TVN Tech | Stations Embrace Advances In Remote Production

News organizations are increasingly using breakthroughs in technology to allow journalists to remotely, yet quickly, deliver more content over multiple platforms. The advances range from improved cellular networks that speed transmission of content from the field to the newsroom and cameras capable of streaming and providing remote video, to a host of tools available for journalists to remotely edit and produce content while collaborating with their newsrooms. Above, Grass Valley’s new GV Alyve, released at this year’s IBC Show, gives reporters a “virtual control room in the cloud” for production and distribution of video and livestream content. (Source: Grass Valley)

Remote production technologies are revolutionizing how broadcast news organizations like E.W. Scripps, Gray Television and Tegna serve up content to their viewers.

Gone are the days of reporters in the field working without access to graphics or footage stuck in an on-premises asset management system. News organizations are increasingly using breakthroughs in technology to allow journalists to remotely, yet quickly, deliver more content over multiple platforms.

Such technological advances are increasingly evident, starting with improved cellular networks that speed transmission of content from the field to the newsroom and cameras capable of streaming and providing remote video.

Then there are software tools, workflows and asset management systems that enable real-time field collaboration with the newsroom and access to centralized resources.

The result: more sophisticated pieces than before, completely produced from the field.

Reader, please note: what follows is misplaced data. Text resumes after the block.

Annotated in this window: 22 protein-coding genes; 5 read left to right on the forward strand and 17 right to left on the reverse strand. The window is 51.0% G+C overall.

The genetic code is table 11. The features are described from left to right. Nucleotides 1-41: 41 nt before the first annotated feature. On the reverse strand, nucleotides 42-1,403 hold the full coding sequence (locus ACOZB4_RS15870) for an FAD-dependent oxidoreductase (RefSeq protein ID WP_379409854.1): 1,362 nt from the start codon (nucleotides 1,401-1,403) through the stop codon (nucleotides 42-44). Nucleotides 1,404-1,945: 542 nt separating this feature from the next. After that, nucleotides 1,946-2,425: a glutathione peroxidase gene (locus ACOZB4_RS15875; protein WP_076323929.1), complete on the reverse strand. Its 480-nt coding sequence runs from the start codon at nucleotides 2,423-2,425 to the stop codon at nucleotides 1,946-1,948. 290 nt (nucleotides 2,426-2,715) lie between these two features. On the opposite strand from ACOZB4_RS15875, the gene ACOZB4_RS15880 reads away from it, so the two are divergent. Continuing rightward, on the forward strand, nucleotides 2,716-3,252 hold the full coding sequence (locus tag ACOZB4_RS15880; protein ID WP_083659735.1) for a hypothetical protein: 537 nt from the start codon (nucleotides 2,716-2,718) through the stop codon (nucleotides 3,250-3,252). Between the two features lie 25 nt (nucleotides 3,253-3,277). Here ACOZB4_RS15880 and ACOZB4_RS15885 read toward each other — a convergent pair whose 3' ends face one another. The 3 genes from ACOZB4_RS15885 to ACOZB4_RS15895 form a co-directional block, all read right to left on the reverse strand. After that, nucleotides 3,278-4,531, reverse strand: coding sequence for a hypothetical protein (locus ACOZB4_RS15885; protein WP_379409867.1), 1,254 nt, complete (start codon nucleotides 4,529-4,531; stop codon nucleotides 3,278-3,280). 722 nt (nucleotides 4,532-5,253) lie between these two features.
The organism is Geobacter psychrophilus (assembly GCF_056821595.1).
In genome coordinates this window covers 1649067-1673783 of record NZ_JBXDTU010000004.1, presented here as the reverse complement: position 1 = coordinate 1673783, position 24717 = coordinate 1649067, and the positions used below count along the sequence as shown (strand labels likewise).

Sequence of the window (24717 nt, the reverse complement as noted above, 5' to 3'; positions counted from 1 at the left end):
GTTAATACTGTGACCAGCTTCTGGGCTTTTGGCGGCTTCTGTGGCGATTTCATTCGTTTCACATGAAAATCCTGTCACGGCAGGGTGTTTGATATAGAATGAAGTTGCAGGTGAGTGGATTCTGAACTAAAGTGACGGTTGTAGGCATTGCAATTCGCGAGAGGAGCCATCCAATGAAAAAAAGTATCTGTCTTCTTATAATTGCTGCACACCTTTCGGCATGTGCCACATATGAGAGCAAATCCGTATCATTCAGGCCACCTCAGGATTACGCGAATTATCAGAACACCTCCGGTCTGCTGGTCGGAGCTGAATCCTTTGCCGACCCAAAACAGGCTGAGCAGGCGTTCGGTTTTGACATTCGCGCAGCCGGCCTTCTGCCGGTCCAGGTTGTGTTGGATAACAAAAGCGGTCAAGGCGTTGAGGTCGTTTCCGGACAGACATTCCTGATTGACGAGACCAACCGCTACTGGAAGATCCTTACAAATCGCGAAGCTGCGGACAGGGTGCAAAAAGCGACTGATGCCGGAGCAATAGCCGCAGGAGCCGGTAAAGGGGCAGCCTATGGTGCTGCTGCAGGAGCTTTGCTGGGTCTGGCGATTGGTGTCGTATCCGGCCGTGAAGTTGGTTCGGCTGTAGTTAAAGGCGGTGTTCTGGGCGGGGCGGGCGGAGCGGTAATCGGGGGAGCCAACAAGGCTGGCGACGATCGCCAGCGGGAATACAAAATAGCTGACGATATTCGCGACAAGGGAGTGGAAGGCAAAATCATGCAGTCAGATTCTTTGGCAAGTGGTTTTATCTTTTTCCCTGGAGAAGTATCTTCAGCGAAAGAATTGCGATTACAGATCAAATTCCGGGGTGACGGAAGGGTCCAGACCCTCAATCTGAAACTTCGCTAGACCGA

As Socrates Lozano, senior director of OTT at E.W. Scripps puts it: “Production used to take a long time,” but new technologies have “freed us and allowed us to work a lot faster for our viewers.”


While the latest tools and technologies speed up the remote news production process, broadcast organizations continue to seek solutions that streamline operations, are simple to use and reduce costs.

Connectivity’s Importance

Remote production capabilities have improved over the last decade thanks to the increasing reliability and speed of content transmission via products from companies like LiveU and TVU, says Glen Hale, Gray Television’s director of digital content and audience development.

Gray Television uses Bitcentral’s Oasis to organize and share video across its 93 markets. Here, Hurricane Dorian-related videos fed into the WECT Wilmington, N.C., system as it covered the storm. (Source: Gray Television)

But Hale acknowledges cellular networks are not foolproof. Even when cell coverage is planned for a large-scale event, too much demand can strain the service. With a true breaking news situation, Hale adds, “cell networks quickly get overloaded. There’s a little technology gap there, but it’s getting better.”

Another vendor, Dejero, offers the GateWay appliance, which is a router that uses cellular blending technology to transport video. It also gives the field team access to the media asset management system.

Yvonne Monterroso, Dejero’s director of product management, says portable connectivity tools like GateWay make it possible for news organizations to extend coverage to more types of events, even simultaneously, as used by Crocmedia in Australia.

Many, including Monterroso, believe connectivity will improve further as the 5G network rolls out across the markets.

“5G is something we are paying close attention to,” Monterroso says, because it will “enable higher bandwidth rates. We will see need for blending more than ever.”

Cameras Capabilities Expanding

But transmission isn’t just about sending components or even completed packages to the station. Cameras can stream low-res versions of footage from a live shot back to the station.

Lozano says “it’s remarkable” that connected cameras can have video back to the station within 30 seconds. He says one Scripps team was covering a wildfire in California and was able to “flip one switch” to connect the newsroom with the livestream and FTP the video. A crew from a competing station, meanwhile, was “stressed out trying to coordinate feeding the video back” to their station.